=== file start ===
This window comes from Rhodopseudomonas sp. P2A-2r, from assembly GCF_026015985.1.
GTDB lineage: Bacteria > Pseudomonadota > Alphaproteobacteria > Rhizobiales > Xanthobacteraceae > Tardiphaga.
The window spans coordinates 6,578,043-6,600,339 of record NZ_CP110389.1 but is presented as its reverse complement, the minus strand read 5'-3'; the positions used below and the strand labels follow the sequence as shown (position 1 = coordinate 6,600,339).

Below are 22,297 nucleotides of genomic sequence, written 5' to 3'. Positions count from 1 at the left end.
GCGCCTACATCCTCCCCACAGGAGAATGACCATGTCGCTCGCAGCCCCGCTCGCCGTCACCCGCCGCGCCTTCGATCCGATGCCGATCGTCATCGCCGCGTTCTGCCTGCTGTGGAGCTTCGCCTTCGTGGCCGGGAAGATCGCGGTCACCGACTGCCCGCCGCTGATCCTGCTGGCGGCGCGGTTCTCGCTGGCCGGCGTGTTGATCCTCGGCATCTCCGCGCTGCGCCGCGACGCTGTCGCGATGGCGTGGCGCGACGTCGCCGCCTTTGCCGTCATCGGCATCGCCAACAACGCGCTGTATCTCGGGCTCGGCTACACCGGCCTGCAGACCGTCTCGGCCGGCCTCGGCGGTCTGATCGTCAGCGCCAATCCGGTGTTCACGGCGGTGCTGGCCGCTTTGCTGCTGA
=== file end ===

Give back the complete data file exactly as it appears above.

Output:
This window comes from Rhodopseudomonas sp. P2A-2r, from assembly GCF_026015985.1.
GTDB lineage: Bacteria > Pseudomonadota > Alphaproteobacteria > Rhizobiales > Xanthobacteraceae > Tardiphaga.
The window spans coordinates 6,578,043-6,600,339 of record NZ_CP110389.1 but is presented as its reverse complement, the minus strand read 5'-3'; the positions used below and the strand labels follow the sequence as shown (position 1 = coordinate 6,600,339).

Below are 22,297 nucleotides of genomic sequence, written 5' to 3'. Positions count from 1 at the left end.
GCGCCTACATCCTCCCCACAGGAGAATGACCATGTCGCTCGCAGCCCCGCTCGCCGTCACCCGCCGCGCCTTCGATCCGATGCCGATCGTCATCGCCGCGTTCTGCCTGCTGTGGAGCTTCGCCTTCGTGGCCGGGAAGATCGCGGTCACCGACTGCCCGCCGCTGATCCTGCTGGCGGCGCGGTTCTCGCTGGCCGGCGTGTTGATCCTCGGCATCTCCGCGCTGCGCCGCGACGCTGTCGCGATGGCGTGGCGCGACGTCGCCGCCTTTGCCGTCATCGGCATCGCCAACAACGCGCTGTATCTCGGGCTCGGCTACACCGGCCTGCAGACCGTCTCGGCCGGCCTCGGCGGTCTGATCGTCAGCGCCAATCCGGTGTTCACGGCGGTGCTGGCCGCTTTGCTGCTGA